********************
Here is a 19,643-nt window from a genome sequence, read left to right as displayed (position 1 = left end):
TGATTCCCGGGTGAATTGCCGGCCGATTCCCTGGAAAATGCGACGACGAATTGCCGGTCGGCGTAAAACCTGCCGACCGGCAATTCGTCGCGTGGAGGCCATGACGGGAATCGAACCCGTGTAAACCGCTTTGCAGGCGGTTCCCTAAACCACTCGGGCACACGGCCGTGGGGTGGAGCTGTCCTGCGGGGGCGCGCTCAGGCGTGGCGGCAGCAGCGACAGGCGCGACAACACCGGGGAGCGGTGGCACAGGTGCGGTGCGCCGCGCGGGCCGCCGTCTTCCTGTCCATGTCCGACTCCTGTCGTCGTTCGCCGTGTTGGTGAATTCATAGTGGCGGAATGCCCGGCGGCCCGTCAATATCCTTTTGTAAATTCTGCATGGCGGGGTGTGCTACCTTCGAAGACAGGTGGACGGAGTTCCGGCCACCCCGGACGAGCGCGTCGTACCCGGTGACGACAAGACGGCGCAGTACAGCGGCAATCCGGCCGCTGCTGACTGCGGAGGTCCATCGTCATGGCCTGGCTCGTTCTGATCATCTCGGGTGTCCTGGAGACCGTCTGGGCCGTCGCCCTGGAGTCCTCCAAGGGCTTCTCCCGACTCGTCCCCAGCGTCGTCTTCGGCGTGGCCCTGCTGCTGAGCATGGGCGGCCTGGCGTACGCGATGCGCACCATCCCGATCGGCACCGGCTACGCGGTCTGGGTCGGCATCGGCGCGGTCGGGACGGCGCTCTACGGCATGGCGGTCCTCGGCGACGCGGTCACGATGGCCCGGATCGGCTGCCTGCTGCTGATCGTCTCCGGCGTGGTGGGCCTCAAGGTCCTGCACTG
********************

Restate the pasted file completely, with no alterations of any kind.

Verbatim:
Here is a 19,643-nt window from a genome sequence, read left to right as displayed (position 1 = left end):
TGATTCCCGGGTGAATTGCCGGCCGATTCCCTGGAAAATGCGACGACGAATTGCCGGTCGGCGTAAAACCTGCCGACCGGCAATTCGTCGCGTGGAGGCCATGACGGGAATCGAACCCGTGTAAACCGCTTTGCAGGCGGTTCCCTAAACCACTCGGGCACACGGCCGTGGGGTGGAGCTGTCCTGCGGGGGCGCGCTCAGGCGTGGCGGCAGCAGCGACAGGCGCGACAACACCGGGGAGCGGTGGCACAGGTGCGGTGCGCCGCGCGGGCCGCCGTCTTCCTGTCCATGTCCGACTCCTGTCGTCGTTCGCCGTGTTGGTGAATTCATAGTGGCGGAATGCCCGGCGGCCCGTCAATATCCTTTTGTAAATTCTGCATGGCGGGGTGTGCTACCTTCGAAGACAGGTGGACGGAGTTCCGGCCACCCCGGACGAGCGCGTCGTACCCGGTGACGACAAGACGGCGCAGTACAGCGGCAATCCGGCCGCTGCTGACTGCGGAGGTCCATCGTCATGGCCTGGCTCGTTCTGATCATCTCGGGTGTCCTGGAGACCGTCTGGGCCGTCGCCCTGGAGTCCTCCAAGGGCTTCTCCCGACTCGTCCCCAGCGTCGTCTTCGGCGTGGCCCTGCTGCTGAGCATGGGCGGCCTGGCGTACGCGATGCGCACCATCCCGATCGGCACCGGCTACGCGGTCTGGGTCGGCATCGGCGCGGTCGGGACGGCGCTCTACGGCATGGCGGTCCTCGGCGACGCGGTCACGATGGCCCGGATCGGCTGCCTGCTGCTGATCGTCTCCGGCGTGGTGGGCCTCAAGGTCCTGCACTG